Populations of California red scale, Aonidiella aurantii (Maskell), in the eastern Cape Province of South Africa acquired operational resistance to organophosphates in 1984, nine years after resistance occurred in the Transvaal. A bio-assay comparing the efficacies of chlorpyrifos, methidathion, prothiofos, parathion and phenthoate at 0,053 of their field dosages was conducted using resistant red scale crawlers. The results showed that the crawlers were resistant to all these organophosphates as had been found in the Transvaal in 1976.
Scanning electron micrographs of 13 species of four tribes of Cetoniinae, Goliathini, Cetoniini, Diplognathini and Cremastocheilini, illustrate the variations in chorion patterns on the eggs. The significance of these variations is discussed in relation to the egg-laying and development requirements of different species. The differences in chorion patterns do not correspond to the taxonomic groupings of the species.
Population censuses of the Florida wax scale, Ceroplastes floridensis Comstock (Homoptera: Coccidae), and parasites attacking it were made over a 4-year period between 1983 and 1987 in 2 citrus groves in Israel. Two annual generations of the scale were produced in both groves. The most abundant parasite was Tetrastichus ceroplastae Girault (Hymenoptera: Eulophidae). Peak numbers of parasites were synchronized with peak numbers of hosts susceptible to parasitism. Parasites had a significant effect on the host population in one grove, as determined by life-table analysis.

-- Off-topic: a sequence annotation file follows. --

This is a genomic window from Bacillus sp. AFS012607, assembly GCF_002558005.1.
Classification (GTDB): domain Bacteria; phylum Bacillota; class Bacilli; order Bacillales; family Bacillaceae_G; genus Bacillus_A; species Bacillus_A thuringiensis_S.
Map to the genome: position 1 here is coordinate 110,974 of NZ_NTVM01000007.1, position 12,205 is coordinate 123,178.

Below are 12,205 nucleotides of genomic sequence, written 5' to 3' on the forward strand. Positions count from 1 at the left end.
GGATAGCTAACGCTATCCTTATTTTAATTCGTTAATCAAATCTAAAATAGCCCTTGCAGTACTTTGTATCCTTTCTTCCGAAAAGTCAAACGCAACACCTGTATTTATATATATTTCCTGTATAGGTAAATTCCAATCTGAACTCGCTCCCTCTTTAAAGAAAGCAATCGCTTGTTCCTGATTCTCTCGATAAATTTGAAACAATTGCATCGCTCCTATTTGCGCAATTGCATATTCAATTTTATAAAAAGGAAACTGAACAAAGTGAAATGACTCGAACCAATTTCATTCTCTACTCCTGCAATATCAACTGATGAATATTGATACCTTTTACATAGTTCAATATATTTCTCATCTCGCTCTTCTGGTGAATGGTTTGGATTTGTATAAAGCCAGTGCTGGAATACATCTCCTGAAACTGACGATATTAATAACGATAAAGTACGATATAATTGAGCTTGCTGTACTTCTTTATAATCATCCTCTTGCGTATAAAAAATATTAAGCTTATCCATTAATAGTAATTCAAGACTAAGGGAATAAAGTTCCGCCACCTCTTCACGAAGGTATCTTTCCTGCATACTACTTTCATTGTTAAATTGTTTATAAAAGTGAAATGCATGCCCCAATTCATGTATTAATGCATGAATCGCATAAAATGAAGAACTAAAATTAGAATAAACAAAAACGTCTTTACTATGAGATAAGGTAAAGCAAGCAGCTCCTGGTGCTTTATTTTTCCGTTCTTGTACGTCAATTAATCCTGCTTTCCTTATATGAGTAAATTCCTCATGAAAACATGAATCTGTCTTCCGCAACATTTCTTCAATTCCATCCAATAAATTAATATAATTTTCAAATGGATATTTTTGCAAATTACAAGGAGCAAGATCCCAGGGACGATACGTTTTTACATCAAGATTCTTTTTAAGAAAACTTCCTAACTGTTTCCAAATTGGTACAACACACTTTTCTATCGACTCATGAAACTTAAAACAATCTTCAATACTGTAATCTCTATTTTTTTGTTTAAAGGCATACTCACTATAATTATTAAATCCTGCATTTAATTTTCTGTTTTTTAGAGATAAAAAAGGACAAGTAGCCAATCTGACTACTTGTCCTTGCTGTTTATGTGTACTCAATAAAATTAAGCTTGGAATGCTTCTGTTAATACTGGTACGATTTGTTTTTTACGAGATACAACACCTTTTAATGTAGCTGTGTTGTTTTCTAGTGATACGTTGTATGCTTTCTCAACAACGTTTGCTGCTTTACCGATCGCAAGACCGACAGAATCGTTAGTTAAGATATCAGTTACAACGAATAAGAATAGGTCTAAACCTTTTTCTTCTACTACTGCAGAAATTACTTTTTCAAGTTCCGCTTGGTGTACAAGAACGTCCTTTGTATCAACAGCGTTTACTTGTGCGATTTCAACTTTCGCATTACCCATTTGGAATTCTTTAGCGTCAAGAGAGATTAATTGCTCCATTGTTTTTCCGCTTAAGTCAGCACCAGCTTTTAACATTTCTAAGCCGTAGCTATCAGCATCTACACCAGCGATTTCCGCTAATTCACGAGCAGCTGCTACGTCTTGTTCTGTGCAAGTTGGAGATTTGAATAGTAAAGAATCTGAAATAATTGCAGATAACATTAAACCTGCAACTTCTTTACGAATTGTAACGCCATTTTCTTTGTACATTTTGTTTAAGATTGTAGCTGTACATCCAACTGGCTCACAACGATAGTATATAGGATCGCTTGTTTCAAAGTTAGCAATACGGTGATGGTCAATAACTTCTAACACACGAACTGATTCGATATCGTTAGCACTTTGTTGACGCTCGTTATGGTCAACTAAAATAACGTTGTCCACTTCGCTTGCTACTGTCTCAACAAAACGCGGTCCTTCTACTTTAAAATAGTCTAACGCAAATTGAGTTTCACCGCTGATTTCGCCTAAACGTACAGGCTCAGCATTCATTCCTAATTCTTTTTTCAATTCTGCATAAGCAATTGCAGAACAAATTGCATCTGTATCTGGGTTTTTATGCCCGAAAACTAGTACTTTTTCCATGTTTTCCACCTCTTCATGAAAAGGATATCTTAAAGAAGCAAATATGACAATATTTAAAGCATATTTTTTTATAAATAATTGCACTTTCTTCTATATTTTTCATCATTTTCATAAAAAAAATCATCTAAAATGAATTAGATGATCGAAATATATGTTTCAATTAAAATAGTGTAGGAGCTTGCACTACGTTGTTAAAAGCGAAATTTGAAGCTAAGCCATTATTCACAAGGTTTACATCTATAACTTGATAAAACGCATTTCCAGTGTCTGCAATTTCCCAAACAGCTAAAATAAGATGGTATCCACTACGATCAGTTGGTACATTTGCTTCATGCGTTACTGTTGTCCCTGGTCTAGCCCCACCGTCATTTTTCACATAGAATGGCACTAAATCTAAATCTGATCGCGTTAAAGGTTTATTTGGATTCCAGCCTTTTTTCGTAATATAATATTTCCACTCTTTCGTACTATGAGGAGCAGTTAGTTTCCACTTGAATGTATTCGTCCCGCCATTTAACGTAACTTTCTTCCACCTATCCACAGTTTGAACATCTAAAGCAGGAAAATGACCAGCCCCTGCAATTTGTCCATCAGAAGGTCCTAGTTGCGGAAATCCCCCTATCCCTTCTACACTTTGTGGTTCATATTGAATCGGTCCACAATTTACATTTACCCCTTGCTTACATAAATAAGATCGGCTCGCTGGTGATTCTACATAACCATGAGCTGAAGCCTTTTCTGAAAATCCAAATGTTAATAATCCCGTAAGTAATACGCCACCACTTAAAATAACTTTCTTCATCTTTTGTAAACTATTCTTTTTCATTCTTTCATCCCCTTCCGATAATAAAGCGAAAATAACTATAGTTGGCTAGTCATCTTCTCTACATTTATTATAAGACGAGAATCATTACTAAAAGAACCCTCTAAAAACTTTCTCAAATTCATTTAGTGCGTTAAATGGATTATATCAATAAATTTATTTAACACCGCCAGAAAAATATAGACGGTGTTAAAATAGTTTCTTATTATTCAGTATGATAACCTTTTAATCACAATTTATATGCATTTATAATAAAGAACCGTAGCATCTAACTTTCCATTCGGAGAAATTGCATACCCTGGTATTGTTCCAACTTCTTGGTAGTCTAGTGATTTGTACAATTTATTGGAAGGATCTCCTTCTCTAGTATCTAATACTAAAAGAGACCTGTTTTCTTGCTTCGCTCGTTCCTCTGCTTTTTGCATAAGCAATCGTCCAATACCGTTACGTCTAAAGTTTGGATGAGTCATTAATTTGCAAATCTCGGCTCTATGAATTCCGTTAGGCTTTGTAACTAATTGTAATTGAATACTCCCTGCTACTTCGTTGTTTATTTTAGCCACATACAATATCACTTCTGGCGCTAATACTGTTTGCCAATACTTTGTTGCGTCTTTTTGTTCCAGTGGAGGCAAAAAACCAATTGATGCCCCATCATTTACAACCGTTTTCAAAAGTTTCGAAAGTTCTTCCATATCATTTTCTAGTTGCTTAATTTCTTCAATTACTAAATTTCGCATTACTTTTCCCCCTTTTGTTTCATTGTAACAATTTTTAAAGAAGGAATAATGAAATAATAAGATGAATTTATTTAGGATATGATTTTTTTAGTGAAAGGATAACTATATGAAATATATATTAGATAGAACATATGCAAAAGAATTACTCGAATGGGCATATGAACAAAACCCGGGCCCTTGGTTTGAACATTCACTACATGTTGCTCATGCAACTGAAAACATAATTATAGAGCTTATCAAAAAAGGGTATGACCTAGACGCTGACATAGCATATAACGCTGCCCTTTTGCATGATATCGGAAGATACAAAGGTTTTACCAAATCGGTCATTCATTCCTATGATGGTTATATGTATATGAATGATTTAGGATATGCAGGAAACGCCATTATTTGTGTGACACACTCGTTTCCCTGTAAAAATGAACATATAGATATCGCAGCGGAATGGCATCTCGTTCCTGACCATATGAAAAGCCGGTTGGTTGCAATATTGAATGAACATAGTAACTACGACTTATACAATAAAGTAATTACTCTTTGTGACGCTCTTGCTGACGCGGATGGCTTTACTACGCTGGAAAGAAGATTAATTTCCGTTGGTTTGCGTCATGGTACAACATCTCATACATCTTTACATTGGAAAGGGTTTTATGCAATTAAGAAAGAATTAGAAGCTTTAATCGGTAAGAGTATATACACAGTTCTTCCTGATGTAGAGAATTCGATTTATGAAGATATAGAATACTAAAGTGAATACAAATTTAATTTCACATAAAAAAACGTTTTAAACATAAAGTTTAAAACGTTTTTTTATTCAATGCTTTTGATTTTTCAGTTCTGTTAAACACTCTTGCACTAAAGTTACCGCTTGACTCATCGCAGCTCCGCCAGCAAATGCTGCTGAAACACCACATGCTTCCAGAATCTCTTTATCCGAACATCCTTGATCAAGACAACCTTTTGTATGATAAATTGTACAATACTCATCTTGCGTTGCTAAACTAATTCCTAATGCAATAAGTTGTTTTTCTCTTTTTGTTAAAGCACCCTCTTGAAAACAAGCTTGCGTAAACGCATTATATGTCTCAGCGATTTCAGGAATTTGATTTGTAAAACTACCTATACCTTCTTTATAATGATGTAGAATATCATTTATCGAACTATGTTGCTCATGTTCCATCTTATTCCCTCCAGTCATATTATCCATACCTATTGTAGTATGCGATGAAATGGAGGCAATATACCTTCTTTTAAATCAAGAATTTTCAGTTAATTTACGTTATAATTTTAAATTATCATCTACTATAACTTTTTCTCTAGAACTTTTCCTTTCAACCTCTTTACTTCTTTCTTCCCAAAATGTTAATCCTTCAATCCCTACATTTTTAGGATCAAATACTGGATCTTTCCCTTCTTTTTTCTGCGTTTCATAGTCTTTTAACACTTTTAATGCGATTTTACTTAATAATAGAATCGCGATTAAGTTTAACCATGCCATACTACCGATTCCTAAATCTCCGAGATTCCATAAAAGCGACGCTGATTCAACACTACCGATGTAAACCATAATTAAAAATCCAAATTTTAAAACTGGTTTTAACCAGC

Adult and nymphal material of Afroptilum sudafricanum (Lestage) from South Africa was compared with that of A. montanum (Kimmins) from East Africa. No consistent differences between the two could be demonstrated. A. montanum is therefore treated as a synonym of A. sudafricanum. Notes are given on the distribution of this species in highland areas of East Africa.
Until recently, South African avocados have had relatively few and unimportant insect pests. In Annecke & Moran's (1982) comprehensive review of the insect and mite pests of cultivated plants in South Africa, only five sporadic pests are mentioned and only greenhouse thrips, Heliothrips haemorrhoidalis (Bouche) and red-banded thrips, Selenothrips rubrocinctus (Giard), are discussed in any detail.
The possibility of ageing Locusta migratoria migratorioides (R. & F.) adults developing under winter conditions in the field and laboratory was investigated. Cuticular lamellae in sectioned hind tibae were deposited on a regular daily basis but became reduced in thickness under lower temperature conditions. Using thin stained tibia sections it was found that ages could be confidently estimated for up to 30 days. Results were checked by using field reared locusts of known age.
An emergence of Quintillia cf. vitripennis Karsch (Homoptera: Cicadidae) at Tierberg, near Prince Albert, Cape Province, was observed during September 1990. The density of cicadas was estimated at 376,6 ï¿½ 156 (S.D.) and biomass ca 0,059 kg ha -1. Male cicadas called from stations on the ground and seldom from perches on shrubs. A single instance of oviposition on a Galenia fruticosa (L.f.) Sond. twig was observed.